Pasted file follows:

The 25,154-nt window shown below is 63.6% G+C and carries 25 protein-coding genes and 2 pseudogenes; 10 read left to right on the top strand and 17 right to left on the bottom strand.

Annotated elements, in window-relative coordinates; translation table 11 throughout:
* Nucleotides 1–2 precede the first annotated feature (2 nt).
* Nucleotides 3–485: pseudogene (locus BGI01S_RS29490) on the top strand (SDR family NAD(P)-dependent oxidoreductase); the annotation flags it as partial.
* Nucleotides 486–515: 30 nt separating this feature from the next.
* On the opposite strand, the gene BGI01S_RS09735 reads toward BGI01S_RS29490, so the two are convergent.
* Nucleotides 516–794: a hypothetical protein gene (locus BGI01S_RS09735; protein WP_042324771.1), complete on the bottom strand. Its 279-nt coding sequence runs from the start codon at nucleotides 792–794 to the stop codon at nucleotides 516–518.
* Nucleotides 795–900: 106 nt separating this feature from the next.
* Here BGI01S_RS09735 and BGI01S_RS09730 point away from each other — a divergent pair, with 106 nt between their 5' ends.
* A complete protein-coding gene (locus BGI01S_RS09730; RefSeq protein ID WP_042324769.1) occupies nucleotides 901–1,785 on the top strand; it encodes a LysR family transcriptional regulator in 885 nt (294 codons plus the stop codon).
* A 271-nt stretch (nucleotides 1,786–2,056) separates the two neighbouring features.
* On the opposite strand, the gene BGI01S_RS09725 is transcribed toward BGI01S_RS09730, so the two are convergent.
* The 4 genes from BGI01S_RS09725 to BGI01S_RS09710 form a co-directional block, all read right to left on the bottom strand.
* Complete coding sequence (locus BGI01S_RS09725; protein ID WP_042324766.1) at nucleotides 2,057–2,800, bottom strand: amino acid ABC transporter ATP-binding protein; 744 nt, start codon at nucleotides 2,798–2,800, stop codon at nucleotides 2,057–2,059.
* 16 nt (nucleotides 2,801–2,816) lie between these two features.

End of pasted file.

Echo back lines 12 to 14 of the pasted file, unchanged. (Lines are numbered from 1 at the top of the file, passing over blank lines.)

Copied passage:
* On the opposite strand, the gene BGI01S_RS09725 is transcribed toward BGI01S_RS09730, so the two are convergent.
* The 4 genes from BGI01S_RS09725 to BGI01S_RS09710 form a co-directional block, all read right to left on the bottom strand.
* Complete coding sequence (locus BGI01S_RS09725; protein ID WP_042324766.1) at nucleotides 2,057–2,800, bottom strand: amino acid ABC transporter ATP-binding protein; 744 nt, start codon at nucleotides 2,798–2,800, stop codon at nucleotides 2,057–2,059.